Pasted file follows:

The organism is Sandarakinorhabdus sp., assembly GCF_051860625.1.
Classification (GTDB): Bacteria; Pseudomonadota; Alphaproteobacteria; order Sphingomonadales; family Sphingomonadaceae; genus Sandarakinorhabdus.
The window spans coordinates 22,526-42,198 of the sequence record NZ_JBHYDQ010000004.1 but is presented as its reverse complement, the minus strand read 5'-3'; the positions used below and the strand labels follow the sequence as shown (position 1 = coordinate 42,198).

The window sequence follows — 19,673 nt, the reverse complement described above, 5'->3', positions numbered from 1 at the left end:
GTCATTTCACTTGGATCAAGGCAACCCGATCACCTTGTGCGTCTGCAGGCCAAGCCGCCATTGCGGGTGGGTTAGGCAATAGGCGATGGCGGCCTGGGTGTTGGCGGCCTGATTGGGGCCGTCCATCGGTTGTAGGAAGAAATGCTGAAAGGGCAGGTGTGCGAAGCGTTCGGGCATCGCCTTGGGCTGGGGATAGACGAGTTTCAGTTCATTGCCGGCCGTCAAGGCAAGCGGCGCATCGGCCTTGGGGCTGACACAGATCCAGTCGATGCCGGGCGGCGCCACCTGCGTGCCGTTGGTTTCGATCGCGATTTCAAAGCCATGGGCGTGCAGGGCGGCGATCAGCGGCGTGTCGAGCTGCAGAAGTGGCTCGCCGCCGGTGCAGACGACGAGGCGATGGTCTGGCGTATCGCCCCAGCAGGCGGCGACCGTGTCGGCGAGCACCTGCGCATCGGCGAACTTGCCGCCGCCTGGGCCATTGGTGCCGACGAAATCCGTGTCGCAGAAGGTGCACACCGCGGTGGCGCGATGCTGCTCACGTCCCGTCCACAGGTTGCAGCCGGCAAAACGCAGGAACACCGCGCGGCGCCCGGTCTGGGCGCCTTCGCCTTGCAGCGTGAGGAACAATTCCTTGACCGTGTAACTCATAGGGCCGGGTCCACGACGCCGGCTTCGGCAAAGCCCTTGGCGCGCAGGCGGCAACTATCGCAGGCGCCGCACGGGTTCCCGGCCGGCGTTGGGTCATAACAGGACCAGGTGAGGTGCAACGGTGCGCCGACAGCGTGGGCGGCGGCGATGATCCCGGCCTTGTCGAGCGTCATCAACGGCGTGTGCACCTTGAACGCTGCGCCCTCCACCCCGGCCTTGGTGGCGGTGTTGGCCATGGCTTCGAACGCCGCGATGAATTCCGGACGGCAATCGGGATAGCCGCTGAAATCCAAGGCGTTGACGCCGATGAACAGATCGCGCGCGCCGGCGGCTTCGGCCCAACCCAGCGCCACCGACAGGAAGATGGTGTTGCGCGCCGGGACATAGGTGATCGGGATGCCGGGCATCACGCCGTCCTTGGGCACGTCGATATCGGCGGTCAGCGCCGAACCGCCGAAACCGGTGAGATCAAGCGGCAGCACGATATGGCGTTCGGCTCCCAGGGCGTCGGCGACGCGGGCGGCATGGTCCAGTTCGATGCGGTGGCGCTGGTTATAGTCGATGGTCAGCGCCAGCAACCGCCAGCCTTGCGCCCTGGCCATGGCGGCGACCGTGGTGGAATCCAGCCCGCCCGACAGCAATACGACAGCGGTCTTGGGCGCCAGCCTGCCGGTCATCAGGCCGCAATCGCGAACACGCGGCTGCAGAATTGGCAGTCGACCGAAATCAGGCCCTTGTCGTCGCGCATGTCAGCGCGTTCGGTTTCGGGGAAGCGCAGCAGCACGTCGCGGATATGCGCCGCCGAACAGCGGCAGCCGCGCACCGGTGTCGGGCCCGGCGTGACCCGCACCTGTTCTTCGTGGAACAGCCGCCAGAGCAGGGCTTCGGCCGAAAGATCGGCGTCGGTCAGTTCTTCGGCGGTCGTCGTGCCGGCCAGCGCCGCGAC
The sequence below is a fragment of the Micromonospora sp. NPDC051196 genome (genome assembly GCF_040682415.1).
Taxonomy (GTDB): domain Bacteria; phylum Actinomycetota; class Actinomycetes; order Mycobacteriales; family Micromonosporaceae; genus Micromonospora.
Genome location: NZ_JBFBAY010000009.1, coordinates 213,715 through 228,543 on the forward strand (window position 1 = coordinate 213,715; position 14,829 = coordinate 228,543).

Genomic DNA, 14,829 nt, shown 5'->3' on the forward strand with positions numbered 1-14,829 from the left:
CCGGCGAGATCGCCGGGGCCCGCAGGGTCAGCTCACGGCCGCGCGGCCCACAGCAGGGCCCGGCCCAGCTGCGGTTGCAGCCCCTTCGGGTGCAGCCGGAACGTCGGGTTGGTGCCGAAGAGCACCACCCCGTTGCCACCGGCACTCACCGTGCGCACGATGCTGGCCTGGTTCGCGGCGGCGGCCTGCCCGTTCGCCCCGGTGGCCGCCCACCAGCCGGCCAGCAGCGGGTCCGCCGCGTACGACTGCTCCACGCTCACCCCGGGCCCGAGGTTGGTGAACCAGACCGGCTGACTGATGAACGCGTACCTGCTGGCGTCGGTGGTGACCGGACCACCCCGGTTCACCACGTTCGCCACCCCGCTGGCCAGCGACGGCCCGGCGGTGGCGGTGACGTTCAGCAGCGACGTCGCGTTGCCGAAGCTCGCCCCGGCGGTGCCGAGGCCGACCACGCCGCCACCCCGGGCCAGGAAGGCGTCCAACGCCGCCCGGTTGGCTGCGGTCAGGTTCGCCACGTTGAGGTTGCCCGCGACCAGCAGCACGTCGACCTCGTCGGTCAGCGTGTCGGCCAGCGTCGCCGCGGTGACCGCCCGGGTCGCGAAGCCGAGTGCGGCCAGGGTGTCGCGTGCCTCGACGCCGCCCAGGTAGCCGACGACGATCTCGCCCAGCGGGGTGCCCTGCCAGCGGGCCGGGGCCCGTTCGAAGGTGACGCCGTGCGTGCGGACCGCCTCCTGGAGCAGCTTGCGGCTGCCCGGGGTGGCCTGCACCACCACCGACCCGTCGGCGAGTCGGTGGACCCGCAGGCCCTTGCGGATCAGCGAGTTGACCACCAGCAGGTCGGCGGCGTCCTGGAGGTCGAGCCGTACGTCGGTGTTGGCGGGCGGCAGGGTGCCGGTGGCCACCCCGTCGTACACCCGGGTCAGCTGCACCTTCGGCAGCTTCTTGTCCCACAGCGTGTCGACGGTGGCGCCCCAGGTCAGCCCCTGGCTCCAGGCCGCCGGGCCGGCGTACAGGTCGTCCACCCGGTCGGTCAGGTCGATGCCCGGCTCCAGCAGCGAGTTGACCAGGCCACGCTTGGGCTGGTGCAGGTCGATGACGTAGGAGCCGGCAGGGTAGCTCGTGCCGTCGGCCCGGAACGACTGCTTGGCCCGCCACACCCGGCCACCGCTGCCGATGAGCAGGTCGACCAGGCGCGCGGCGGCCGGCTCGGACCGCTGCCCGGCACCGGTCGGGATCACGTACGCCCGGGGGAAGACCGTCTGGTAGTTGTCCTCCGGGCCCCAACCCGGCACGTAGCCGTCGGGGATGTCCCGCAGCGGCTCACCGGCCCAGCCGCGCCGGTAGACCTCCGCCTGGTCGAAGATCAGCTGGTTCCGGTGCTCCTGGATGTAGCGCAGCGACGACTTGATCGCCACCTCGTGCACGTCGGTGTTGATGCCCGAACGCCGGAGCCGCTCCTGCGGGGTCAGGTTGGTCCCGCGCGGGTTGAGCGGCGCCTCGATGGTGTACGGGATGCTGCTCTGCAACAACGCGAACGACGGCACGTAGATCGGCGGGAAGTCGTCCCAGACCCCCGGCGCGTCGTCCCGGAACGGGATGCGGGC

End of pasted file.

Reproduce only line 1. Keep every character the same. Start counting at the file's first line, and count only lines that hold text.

The organism is Sandarakinorhabdus sp., assembly GCF_051860625.1.